Various reasons and explanations have been given for coyote sightings in neighborhoods or outside the parks. For instance, we have been told that adverse weather conditions — say, our recent 4-year drought — was a factor in neighborhood sightings — that coyotes were expanding their hunting range into neighborhoods and increasing their time there to compensate for the diminished food supply in the parks — therefore, the sightings there.

Weather may be a contributing factor, but it is not the sole nor the primary factor for their being in the neighborhoods, otherwise I simply wouldn’t have been seeing them outside of the parks so regularly, in some cases daily, over the last ten years, well before the recent drought and when their population was sparser, and even now after the heavy rains this winter.

An explanation for increased coyote sightings within the parks at certain times is when pups begin venturing further from their dens, or when parents can be seen patrolling and protecting den areas — a coyote may suddenly appear from nowhere. Throughout the year dispersing individuals (juveniles who leave home) may turn up in unexpected places until they eventually find their own niches, which may lead them miles outside of the city. All of these explanations — all valid — are offered as anomalies to the norm (the norm being that they aren’t in the neighborhoods). They all add a little more to our understanding of coyote movements in an urban area, but they miss the entire picture which I have been seeing.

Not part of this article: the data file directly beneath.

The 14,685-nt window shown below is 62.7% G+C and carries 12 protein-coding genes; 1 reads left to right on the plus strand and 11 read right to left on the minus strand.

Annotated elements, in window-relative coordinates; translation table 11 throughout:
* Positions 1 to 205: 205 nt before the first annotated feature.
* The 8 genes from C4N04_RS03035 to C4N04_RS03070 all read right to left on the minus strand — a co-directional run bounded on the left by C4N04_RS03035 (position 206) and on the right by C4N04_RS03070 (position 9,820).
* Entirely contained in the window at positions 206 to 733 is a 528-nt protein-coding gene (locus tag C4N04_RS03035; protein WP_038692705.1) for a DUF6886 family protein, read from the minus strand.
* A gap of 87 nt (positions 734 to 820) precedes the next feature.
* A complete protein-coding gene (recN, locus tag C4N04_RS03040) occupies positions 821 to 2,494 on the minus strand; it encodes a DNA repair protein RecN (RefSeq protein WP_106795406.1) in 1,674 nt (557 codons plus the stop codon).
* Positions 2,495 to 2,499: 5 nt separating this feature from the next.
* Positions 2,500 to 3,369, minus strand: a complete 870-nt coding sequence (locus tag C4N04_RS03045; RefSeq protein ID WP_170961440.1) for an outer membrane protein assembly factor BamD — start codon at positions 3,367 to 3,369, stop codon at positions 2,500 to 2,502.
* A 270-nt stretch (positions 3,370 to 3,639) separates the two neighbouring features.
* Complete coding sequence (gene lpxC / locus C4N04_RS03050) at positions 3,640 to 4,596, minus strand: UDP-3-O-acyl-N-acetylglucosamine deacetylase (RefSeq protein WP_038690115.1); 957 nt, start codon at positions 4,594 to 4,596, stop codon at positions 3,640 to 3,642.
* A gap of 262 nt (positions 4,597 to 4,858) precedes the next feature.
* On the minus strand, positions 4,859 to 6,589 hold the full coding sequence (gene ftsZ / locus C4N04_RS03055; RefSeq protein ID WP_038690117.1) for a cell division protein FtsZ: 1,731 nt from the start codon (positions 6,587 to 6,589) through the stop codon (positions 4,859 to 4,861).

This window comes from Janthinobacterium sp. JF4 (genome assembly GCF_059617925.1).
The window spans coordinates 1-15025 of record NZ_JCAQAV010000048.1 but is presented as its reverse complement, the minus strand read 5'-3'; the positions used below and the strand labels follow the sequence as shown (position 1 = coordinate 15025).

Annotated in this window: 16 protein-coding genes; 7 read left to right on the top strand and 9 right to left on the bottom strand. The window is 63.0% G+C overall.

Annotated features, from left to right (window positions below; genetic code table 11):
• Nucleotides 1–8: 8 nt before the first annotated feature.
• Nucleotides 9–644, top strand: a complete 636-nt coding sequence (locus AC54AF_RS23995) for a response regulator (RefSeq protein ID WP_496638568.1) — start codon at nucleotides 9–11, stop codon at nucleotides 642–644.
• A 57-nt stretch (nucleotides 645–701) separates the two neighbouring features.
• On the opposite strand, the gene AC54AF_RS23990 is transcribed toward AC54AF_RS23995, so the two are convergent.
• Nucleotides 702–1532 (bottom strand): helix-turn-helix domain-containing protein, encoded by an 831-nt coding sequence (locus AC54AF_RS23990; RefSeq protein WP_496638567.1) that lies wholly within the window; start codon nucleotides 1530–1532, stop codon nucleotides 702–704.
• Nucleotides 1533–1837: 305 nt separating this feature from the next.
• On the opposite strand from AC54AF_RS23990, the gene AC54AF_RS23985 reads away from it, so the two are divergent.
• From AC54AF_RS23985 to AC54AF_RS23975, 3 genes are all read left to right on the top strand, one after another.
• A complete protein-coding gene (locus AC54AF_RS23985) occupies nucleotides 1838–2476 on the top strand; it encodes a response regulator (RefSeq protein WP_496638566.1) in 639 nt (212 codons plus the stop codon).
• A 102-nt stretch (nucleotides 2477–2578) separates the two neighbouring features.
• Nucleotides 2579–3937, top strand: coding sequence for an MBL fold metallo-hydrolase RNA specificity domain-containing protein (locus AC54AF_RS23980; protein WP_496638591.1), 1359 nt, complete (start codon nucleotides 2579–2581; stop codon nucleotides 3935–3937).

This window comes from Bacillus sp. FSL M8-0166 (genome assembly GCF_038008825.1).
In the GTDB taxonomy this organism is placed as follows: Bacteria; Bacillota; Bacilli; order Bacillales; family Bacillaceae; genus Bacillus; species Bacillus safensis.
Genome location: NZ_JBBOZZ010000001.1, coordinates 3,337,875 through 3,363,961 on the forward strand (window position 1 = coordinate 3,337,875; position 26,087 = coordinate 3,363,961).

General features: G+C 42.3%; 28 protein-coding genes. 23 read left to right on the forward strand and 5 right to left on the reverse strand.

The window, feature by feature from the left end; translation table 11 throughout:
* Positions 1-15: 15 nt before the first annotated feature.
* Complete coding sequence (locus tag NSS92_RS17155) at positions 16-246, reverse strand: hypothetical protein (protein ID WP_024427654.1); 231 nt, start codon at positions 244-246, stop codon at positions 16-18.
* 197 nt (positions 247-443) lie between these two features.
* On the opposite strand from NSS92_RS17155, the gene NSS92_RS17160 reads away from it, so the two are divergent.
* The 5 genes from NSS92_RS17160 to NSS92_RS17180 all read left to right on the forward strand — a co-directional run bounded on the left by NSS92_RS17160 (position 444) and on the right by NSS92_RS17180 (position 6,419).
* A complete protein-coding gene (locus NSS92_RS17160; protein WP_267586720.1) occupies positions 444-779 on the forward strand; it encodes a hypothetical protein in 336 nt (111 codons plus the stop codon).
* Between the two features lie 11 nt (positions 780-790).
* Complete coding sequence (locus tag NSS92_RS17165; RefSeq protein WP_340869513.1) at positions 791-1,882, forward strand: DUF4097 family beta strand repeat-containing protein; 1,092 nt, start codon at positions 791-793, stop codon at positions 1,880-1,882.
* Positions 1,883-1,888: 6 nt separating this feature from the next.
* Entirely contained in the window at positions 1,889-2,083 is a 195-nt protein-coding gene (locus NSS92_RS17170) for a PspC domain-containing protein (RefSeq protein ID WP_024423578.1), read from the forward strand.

The bigger picture. Each coyote requires about a square mile to sustain itself, though it has been found that smaller areas sometimes can support them (see Stan Gehrt): need for the resources on the land is what drives their territorial behavior. To this end families claim areas and drive out non-family coyotes in order to preserve the resources there for themselves and their youngsters. This is how territoriality works in the parks and open spaces. It helps keep the population down in those places.

But these same coyotes who often claim some of the largest and lushest parks (with streams or bodies of water, grasslands and plenty of thickets abounding in close proximity to each other: these are coyote’s required resources), have been seen trekking through neighborhoods routinely. Why don’t they stick to the parks and hide out just there? Why are we seeing them in the neighborhoods? It appears to be because of that same territorial imperative — an instinct built into their behavior through years of evolution — causing them to reach out to know the wider area, to confirm or redefine their boundaries, to know what is going on there and check it out, to push the envelope or be pushed back, to move into unclaimed or vacated areas, to search for a mate.